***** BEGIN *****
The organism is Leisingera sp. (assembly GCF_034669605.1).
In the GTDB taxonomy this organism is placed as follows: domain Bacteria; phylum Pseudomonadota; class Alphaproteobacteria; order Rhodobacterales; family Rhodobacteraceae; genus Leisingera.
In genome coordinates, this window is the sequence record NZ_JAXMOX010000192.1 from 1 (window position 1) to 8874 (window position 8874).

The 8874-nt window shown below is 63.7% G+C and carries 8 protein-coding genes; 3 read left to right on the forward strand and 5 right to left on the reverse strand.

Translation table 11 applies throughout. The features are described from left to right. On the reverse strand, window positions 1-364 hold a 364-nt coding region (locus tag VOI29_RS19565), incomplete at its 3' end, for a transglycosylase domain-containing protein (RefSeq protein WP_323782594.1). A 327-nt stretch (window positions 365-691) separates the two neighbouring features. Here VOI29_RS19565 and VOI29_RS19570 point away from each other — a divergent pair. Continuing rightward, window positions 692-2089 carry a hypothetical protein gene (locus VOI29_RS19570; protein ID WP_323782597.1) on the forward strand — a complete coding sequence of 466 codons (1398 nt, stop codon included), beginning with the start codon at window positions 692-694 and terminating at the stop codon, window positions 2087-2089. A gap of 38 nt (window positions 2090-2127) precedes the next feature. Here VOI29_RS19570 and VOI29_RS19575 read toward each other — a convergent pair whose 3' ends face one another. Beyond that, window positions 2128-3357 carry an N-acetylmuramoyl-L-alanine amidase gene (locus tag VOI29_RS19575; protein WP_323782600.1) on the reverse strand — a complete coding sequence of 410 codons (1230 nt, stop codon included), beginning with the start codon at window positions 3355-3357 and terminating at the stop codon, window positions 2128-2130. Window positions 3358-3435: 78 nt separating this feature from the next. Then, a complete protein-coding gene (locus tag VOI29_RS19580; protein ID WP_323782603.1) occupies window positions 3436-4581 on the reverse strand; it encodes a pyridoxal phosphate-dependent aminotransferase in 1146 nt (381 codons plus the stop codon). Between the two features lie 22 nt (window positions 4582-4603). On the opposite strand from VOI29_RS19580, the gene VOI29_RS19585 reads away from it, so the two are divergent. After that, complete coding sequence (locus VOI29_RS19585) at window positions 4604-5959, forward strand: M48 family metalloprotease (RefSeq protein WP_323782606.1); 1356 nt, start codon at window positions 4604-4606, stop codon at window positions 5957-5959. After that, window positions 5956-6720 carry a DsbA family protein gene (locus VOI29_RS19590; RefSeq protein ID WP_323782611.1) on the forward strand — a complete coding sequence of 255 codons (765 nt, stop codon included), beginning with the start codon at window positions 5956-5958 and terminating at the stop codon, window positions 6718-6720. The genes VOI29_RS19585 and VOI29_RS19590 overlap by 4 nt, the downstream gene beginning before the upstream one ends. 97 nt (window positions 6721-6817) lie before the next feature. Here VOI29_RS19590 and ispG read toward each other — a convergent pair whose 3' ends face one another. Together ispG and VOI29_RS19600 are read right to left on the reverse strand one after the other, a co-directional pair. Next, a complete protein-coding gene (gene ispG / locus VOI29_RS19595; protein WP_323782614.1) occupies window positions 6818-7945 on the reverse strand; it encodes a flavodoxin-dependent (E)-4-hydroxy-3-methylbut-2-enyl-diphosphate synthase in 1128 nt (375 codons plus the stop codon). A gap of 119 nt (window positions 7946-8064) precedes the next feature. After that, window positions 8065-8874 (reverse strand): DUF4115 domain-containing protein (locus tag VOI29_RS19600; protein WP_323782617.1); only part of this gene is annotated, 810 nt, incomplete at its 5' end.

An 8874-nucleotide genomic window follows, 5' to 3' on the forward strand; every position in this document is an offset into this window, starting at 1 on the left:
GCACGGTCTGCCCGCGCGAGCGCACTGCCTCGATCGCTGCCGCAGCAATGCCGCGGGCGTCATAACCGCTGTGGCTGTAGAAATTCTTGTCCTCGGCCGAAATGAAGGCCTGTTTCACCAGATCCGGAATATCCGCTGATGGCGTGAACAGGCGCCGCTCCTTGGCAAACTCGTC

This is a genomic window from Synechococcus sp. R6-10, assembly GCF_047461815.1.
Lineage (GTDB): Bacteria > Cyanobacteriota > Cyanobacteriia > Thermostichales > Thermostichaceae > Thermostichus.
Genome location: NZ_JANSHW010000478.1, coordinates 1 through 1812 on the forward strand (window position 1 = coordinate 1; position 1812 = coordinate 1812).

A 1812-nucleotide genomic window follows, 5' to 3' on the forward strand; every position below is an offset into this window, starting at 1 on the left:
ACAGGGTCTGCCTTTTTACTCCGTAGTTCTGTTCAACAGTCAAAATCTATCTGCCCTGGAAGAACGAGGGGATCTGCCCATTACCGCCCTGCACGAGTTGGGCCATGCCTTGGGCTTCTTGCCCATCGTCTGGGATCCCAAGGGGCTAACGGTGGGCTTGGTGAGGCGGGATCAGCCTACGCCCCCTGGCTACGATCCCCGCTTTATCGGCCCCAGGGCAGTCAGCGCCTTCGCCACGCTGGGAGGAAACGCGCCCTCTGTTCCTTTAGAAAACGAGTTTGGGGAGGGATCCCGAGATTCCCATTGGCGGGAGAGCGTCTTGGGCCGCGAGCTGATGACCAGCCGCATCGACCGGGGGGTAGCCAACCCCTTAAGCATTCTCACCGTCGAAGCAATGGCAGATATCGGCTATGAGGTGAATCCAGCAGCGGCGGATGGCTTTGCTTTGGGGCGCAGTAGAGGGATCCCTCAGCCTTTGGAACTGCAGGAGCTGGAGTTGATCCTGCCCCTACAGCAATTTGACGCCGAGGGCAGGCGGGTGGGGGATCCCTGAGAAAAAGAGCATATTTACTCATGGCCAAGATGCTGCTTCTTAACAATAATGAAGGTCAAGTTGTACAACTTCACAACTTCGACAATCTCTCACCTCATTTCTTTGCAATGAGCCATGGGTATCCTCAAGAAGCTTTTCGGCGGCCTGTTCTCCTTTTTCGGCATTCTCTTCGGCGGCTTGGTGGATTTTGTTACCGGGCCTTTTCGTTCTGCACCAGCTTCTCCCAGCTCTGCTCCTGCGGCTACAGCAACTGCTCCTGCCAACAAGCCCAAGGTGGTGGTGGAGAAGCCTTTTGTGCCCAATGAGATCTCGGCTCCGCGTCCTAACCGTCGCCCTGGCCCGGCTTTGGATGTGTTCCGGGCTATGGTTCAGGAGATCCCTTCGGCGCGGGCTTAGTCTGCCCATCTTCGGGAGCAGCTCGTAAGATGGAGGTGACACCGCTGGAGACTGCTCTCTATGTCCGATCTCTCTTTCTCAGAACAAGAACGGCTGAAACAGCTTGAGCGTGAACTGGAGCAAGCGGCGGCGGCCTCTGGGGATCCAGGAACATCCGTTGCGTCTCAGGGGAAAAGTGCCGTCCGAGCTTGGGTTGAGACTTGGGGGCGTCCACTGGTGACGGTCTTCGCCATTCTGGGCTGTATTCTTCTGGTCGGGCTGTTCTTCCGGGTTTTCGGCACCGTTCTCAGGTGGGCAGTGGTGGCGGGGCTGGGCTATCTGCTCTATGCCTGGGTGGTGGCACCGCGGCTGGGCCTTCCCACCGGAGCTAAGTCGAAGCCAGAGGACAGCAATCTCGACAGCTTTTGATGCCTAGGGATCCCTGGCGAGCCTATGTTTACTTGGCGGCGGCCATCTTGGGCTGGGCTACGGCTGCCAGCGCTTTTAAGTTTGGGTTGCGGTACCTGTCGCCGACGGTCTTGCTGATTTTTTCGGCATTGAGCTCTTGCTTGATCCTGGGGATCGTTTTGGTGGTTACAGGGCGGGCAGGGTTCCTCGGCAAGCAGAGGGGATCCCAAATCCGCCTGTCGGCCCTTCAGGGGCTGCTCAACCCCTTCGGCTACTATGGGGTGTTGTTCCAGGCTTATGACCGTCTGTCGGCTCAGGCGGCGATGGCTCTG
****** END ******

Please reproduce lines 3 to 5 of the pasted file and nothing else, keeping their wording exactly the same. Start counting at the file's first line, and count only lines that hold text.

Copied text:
In genome coordinates, this window is the sequence record NZ_JAXMOX010000192.1 from 1 (window position 1) to 8874 (window position 8874).

The 8874-nt window shown below is 63.7% G+C and carries 8 protein-coding genes; 3 read left to right on the forward strand and 5 right to left on the reverse strand.

Translation table 11 applies throughout. The features are described from left to right. On the reverse strand, window positions 1-364 hold a 364-nt coding region (locus tag VOI29_RS19565), incomplete at its 3' end, for a transglycosylase domain-containing protein (RefSeq protein WP_323782594.1). A 327-nt stretch (window positions 365-691) separates the two neighbouring features. Here VOI29_RS19565 and VOI29_RS19570 point away from each other — a divergent pair. Continuing rightward, window positions 692-2089 carry a hypothetical protein gene (locus VOI29_RS19570; protein ID WP_323782597.1) on the forward strand — a complete coding sequence of 466 codons (1398 nt, stop codon included), beginning with the start codon at window positions 692-694 and terminating at the stop codon, window positions 2087-2089. A gap of 38 nt (window positions 2090-2127) precedes the next feature. Here VOI29_RS19570 and VOI29_RS19575 read toward each other — a convergent pair whose 3' ends face one another. Beyond that, window positions 2128-3357 carry an N-acetylmuramoyl-L-alanine amidase gene (locus tag VOI29_RS19575; protein WP_323782600.1) on the reverse strand — a complete coding sequence of 410 codons (1230 nt, stop codon included), beginning with the start codon at window positions 3355-3357 and terminating at the stop codon, window positions 2128-2130. Window positions 3358-3435: 78 nt separating this feature from the next. Then, a complete protein-coding gene (locus tag VOI29_RS19580; protein ID WP_323782603.1) occupies window positions 3436-4581 on the reverse strand; it encodes a pyridoxal phosphate-dependent aminotransferase in 1146 nt (381 codons plus the stop codon). Between the two features lie 22 nt (window positions 4582-4603). On the opposite strand from VOI29_RS19580, the gene VOI29_RS19585 reads away from it, so the two are divergent. After that, complete coding sequence (locus VOI29_RS19585) at window positions 4604-5959, forward strand: M48 family metalloprotease (RefSeq protein WP_323782606.1); 1356 nt, start codon at window positions 4604-4606, stop codon at window positions 5957-5959. After that, window positions 5956-6720 carry a DsbA family protein gene (locus VOI29_RS19590; RefSeq protein ID WP_323782611.1) on the forward strand — a complete coding sequence of 255 codons (765 nt, stop codon included), beginning with the start codon at window positions 5956-5958 and terminating at the stop codon, window positions 6718-6720. The genes VOI29_RS19585 and VOI29_RS19590 overlap by 4 nt, the downstream gene beginning before the upstream one ends. 97 nt (window positions 6721-6817) lie before the next feature. Here VOI29_RS19590 and ispG read toward each other — a convergent pair whose 3' ends face one another. Together ispG and VOI29_RS19600 are read right to left on the reverse strand one after the other, a co-directional pair. Next, a complete protein-coding gene (gene ispG / locus VOI29_RS19595; protein WP_323782614.1) occupies window positions 6818-7945 on the reverse strand; it encodes a flavodoxin-dependent (E)-4-hydroxy-3-methylbut-2-enyl-diphosphate synthase in 1128 nt (375 codons plus the stop codon). A gap of 119 nt (window positions 7946-8064) precedes the next feature. After that, window positions 8065-8874 (reverse strand): DUF4115 domain-containing protein (locus tag VOI29_RS19600; protein WP_323782617.1); only part of this gene is annotated, 810 nt, incomplete at its 5' end.